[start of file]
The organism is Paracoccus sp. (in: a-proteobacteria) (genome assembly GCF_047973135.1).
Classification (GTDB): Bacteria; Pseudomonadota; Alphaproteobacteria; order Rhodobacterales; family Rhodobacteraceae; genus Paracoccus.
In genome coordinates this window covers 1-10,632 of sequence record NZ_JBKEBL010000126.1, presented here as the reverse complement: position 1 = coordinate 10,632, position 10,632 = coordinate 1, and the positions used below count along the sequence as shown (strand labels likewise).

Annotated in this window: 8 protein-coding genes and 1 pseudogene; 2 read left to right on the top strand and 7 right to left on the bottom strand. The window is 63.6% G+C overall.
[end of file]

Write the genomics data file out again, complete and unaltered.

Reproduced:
The organism is Paracoccus sp. (in: a-proteobacteria) (genome assembly GCF_047973135.1).
Classification (GTDB): Bacteria; Pseudomonadota; Alphaproteobacteria; order Rhodobacterales; family Rhodobacteraceae; genus Paracoccus.
In genome coordinates this window covers 1-10,632 of sequence record NZ_JBKEBL010000126.1, presented here as the reverse complement: position 1 = coordinate 10,632, position 10,632 = coordinate 1, and the positions used below count along the sequence as shown (strand labels likewise).

Annotated in this window: 8 protein-coding genes and 1 pseudogene; 2 read left to right on the top strand and 7 right to left on the bottom strand. The window is 63.6% G+C overall.